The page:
The General Comment notes that legislative measures, alone, are not sufficient to fulfill a State’s obligations. See id. para. 26. Full and effective compliance requires that States also take institutional measures that ensure implementation and enforcement of policies and laws directed at ending child marriage. See id. The General Comment identifies the need for institutional measures on birth registration, age verification, marriage registration, full enforcement of laws, equal access to and promotion of education, improved access to health services, improved access to justice for victims of child marriage, improved methods for redress and support for those children already married, capacity building for State officials, improved data collection, and improved resource allocation towards measures that address child marriage. See id. at paras. 25-45.
The General Comment also identifies general measures that States must take to address the root causes of child marriage. See id. at para. 46. The General Comment lists poverty, traditional gender roles, and dowries as factors that lead to child marriage. See id. paras. 46-50. Additionally, the General Comment observes that all forms of harmful practices towards girls also contribute to the perpetuation of child marriage, including abduction and kidnapping for purposes of marriage, female genital mutilation, virginity testing, breast ironing, forced feeding, forced marriages of persons over the age of 18 years and tourist marriages. See id. paras. 48-49. The measures the General Comment identifies to address these root causes are creating early warning programs, promoting the participation of parents, providing reparations to victims, and undertaking awareness campaigns. See id. paras. 51-62.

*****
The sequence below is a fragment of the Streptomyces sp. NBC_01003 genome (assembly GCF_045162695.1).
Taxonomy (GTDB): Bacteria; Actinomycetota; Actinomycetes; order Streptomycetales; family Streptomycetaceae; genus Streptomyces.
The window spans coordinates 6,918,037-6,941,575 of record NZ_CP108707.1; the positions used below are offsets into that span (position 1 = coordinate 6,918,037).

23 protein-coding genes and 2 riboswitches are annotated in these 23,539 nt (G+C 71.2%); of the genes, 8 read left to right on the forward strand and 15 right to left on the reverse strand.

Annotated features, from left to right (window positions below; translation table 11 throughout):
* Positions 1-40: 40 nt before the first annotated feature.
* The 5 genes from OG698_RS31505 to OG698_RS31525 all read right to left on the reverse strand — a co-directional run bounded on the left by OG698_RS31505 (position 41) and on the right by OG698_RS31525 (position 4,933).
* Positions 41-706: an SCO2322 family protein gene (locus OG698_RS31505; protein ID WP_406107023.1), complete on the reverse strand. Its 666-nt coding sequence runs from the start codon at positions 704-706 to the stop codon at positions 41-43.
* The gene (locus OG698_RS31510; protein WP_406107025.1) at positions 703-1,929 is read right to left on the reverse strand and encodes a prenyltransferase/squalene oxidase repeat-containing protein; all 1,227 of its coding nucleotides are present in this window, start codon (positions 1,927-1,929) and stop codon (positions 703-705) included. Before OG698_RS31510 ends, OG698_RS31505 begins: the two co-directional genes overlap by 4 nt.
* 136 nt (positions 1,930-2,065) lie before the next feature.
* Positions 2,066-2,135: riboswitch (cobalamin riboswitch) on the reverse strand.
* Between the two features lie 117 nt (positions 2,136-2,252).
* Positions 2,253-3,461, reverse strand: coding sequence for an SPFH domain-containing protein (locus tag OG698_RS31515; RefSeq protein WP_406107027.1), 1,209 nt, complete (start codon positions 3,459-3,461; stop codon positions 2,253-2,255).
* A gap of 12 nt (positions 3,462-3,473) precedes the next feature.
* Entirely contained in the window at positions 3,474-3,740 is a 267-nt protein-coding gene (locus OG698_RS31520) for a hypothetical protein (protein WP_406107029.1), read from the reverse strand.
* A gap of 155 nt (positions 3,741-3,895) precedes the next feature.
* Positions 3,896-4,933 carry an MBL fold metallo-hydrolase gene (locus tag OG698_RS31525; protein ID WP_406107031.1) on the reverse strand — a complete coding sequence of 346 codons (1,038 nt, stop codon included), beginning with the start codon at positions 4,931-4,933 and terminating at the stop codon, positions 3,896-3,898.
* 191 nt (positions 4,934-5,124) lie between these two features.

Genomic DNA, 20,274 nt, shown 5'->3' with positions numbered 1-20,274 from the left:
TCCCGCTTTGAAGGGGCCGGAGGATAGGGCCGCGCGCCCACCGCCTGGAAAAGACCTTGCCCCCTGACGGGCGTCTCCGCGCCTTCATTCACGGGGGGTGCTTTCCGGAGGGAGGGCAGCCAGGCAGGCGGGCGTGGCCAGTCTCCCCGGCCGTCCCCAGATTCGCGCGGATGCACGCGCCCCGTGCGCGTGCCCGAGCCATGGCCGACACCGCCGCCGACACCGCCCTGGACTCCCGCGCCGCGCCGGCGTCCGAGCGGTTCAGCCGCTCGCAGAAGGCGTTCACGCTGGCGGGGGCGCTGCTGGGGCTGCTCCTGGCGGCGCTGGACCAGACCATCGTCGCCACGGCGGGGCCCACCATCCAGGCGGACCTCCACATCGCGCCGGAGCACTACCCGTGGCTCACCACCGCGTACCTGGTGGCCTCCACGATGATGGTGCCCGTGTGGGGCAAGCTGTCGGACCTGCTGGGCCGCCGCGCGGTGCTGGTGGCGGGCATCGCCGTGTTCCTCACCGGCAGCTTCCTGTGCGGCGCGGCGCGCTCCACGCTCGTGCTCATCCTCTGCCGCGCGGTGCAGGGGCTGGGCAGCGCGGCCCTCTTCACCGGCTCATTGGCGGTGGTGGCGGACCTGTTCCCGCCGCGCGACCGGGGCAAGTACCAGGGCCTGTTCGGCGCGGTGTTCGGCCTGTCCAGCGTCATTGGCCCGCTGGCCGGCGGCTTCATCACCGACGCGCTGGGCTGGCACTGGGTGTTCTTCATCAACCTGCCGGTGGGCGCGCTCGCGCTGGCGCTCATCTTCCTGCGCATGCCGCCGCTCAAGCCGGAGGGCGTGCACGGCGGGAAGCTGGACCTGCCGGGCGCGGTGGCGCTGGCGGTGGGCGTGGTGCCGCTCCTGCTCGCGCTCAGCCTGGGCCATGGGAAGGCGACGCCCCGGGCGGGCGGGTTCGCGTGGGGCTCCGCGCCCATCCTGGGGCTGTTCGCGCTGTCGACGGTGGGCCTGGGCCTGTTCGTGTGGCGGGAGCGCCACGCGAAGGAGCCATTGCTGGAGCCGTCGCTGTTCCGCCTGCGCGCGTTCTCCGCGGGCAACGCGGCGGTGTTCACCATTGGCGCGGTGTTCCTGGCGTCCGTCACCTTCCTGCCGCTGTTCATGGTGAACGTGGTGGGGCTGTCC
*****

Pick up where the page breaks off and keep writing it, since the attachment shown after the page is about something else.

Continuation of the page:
The United Nations Committee on the Rights of the Child is a treaty body that monitors implementation of the Convention on the Rights of the Child and issues opinions on complaints alleging violations of that treaty against Member States. The Committee also monitors implementation of the Optional Protocol to the Convention on the Rights of the Child on the involvement of children in armed conflict, and the Optional Protocol to the Convention on the Rights of the Child on the sale of children, child prostitution and child pornography. See IJRC, Committee on the Rights of the Child.
The ACHPR is a quasi-adjudicatory body in the African human rights system with a mandate to promote and protect human rights in the 54 Member States to the African Charter on Human and Peoples’ Rights. It accepts and considers complaints and reviews State reports on implementation of the Charter. See IJRC, African Commission on Human and Peoples’ Rights. The ACERWC’s mandate is to promote and protect the rights in the African Charter on the Rights and Welfare of the Child. The ACERWC monitors implementation of the rights in the Children’s Charter and interprets its provisions. See ACERWC, The Mandate.
For more information on the Committee on the Rights of the Child, the African Commission on Human and Peoples’ Rights, or Children’s Rights, visit IJRC’s Online Resource Hub.